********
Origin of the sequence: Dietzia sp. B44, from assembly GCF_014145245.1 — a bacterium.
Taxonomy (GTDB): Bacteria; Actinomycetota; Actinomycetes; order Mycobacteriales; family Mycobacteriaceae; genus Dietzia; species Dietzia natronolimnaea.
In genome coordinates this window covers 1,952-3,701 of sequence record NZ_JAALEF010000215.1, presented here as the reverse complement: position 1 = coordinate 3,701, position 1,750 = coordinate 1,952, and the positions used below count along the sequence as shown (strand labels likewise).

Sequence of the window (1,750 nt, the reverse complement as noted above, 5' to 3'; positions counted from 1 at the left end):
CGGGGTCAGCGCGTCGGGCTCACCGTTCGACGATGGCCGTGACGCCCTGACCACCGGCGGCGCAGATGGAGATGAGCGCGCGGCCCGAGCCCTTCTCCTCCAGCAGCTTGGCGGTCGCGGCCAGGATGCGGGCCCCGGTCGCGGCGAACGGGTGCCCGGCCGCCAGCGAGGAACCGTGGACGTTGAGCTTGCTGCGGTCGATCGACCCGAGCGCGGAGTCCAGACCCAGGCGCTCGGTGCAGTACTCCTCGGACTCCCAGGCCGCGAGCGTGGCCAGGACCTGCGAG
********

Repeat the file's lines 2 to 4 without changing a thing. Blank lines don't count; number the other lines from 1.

Taxonomy (GTDB): Bacteria; Actinomycetota; Actinomycetes; order Mycobacteriales; family Mycobacteriaceae; genus Dietzia; species Dietzia natronolimnaea.
In genome coordinates this window covers 1,952-3,701 of sequence record NZ_JAALEF010000215.1, presented here as the reverse complement: position 1 = coordinate 3,701, position 1,750 = coordinate 1,952, and the positions used below count along the sequence as shown (strand labels likewise).

Sequence of the window (1,750 nt, the reverse complement as noted above, 5' to 3'; positions counted from 1 at the left end):